CNMI: Rising from economic collapse
Saipan — A few years ago, the CNMI’s economy was like a patient in a coma, dependent on life support. Businesses experienced hardships during the 2000s with companies from the once flourishing garment industry slowly closing their respective factories and moving to other countries that offer cheaper labor costs.
Business activity was slow. Japan Airlines decided to end its direct flights to Saipan. Tourist arrivals were down, resulting in a huge drop in hotel occupancy rates. Commercial establishments cut their working hours with workers getting paid less. Some locals relocated to the mainland to find better luck.
Residents tightened up their belts and had to pinch every penny in order to survive. The CNMI’s gross domestic product was at the negative level, even going as low as -17.5 in 2009 and fluctuated in the next two years before finally showing signs of recovery in 2012.
Three years later, the CNMI’s economy continues to grow based on data compiled and released by the Bureau of Economic Analysis. The commonwealth’s GDP rose by 0.7 percent in 2015 or 3.5 percent from 2.8 percent in 2014. The 2015 data was a good sign despite Saipan being hit by Typhoon Soudelor, crippling the entire community and the Internet outage that paralyzed businesses.
Adding consumer spending, investments, government spending minus the taxes, and the value of exports minus the imports do calculating the GDP. The CNMI government provided USBEA data from the investments that stated to pour in, the new gaming industry, and the increase in tourism activity based on the growing number of air carriers flying to Saipan.
Gov. Ralph DLG Torres said the administration is pleased that the consecutive disasters — Internet outage in July and Soudelor in August — did not gravely affect the CNMI’s performance.
Increase in consumer and territorial spending and funds provided by the Federal Emergency Management Agency sped up Saipan’s recovery efforts after being hit by one of the strongest storms in recent years.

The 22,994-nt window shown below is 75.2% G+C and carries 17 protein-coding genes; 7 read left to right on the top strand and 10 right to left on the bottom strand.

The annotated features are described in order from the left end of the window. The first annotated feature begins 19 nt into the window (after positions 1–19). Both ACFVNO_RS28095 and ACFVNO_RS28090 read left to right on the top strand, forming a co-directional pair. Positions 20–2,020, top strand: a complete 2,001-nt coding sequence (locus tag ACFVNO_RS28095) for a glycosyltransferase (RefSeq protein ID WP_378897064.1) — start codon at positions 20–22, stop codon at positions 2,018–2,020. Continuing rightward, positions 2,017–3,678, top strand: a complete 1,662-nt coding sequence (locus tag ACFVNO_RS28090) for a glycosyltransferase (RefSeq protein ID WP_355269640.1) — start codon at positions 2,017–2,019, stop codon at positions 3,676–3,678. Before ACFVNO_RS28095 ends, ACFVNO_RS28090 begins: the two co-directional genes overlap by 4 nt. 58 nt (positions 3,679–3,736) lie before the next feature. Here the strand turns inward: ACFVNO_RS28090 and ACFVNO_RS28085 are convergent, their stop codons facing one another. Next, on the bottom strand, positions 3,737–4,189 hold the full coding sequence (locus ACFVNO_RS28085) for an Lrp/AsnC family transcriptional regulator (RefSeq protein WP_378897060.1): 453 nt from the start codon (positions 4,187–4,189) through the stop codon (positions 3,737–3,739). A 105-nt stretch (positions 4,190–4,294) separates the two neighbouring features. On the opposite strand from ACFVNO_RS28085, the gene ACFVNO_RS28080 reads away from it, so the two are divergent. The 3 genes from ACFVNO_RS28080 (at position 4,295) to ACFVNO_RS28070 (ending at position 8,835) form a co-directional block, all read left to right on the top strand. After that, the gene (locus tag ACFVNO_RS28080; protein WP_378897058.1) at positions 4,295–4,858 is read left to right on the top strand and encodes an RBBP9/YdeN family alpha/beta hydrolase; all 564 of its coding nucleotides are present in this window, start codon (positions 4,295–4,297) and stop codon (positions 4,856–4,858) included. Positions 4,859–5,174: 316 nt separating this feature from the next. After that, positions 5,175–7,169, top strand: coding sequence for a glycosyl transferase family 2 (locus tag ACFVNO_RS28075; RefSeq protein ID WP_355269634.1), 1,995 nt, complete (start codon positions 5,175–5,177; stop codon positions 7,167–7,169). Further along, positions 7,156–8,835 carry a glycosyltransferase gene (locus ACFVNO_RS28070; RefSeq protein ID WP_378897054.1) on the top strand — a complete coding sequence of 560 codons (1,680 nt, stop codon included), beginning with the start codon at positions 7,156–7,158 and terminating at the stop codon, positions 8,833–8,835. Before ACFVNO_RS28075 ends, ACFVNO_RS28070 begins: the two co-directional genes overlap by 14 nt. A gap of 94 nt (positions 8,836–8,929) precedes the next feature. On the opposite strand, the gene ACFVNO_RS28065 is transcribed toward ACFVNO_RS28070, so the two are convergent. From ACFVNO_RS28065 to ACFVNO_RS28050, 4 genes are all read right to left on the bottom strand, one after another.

“To put this all into perspective, 2009 saw the lowest GDP for the CNMI. It wasn’t too long ago that we were in the midst of a deep and persistent economic depression. Our tourism industry was struggling with low numbers of arrivals. Large and small businesses were also struggling,” Torres said. “Things now are not only different, but also better. Large businesses have regained their footing. More small businesses are popping up. Unemployment has dropped. And there’s an increased feeling of financial security and inclusion within our community.”
Delegate Gregorio “Kilili” C. Sablan noted that 2015 was fourth year that CNMI saw increased economic activity. “I look forward to continuing the federal spending and immigration policies that are major contributors to this growth,” he said.
Lt. Gov. Victor B. Hocog said 2016 figures would show the CNMI’s economy is getting stronger. “I’m pretty sure that fiscal year 2016 would be an indicator of further increase. That’s why with the administration and legislature working together, we can achieve more and address the concerns of all sectors of our community.”
Commerce Secretary Mark O. Rabauliman said they see a promising future in the CNMI’s economy based on the latest GDP report. “Seeing the continuous growth of our economy as shown by our latest GDP report is promising,” he said.
House Speaker Rafael Demapan said the 11-month economic activity in the CNMI is a strong indicator of more positive growth for next year. “That’s why, we as legislators should come together and make sure to work on that success. The government depends on how the economy would perform in order to deliver basic services and fund its departments,” he said.
Rep. Angel Demapan, vice chair of the House Committee on Commerce and Tourism, said fees collected from the lone casino licensee contributed heavily on the CNMI’s economic revival. “It has a ripple effect. A lot of businesses are seeing positive economic gains. We see a lot of sales of goods and other services go up along with an increase of employment. Hotels are now full and occupancy rates are high. And this has a trickle-down effect when more people travel here, more people would spend money.”
Demapan said more revenues going into the government’s coffers would give them the chance to provide basic services. The CNMI’s fiscal year 2017 budget was at $142,209,601 while a supplemental budget of $40,967,307.88 was recently passed making it one of the highest in recent years.
“In turn, the government is in a better position to increase its services particularly in law enforcement, health care, education, and other critical services that can be delivered to the people. Every time revenues go up, the government is always in the better position to take care of its people.”
The Division of Customs Services also had a huge contribution as the agency under the Finance department collected a total of $43.3 million in taxes for fiscal year 2016, which is a 24.9 percent jump from FY 2015’s $32.5 million.
What the CNMI government seems to lack, however, are safety nets or precautionary measures — especially in the gaming industry — to prevent it from becoming a bubble waiting to burst like what happened to the garment factories.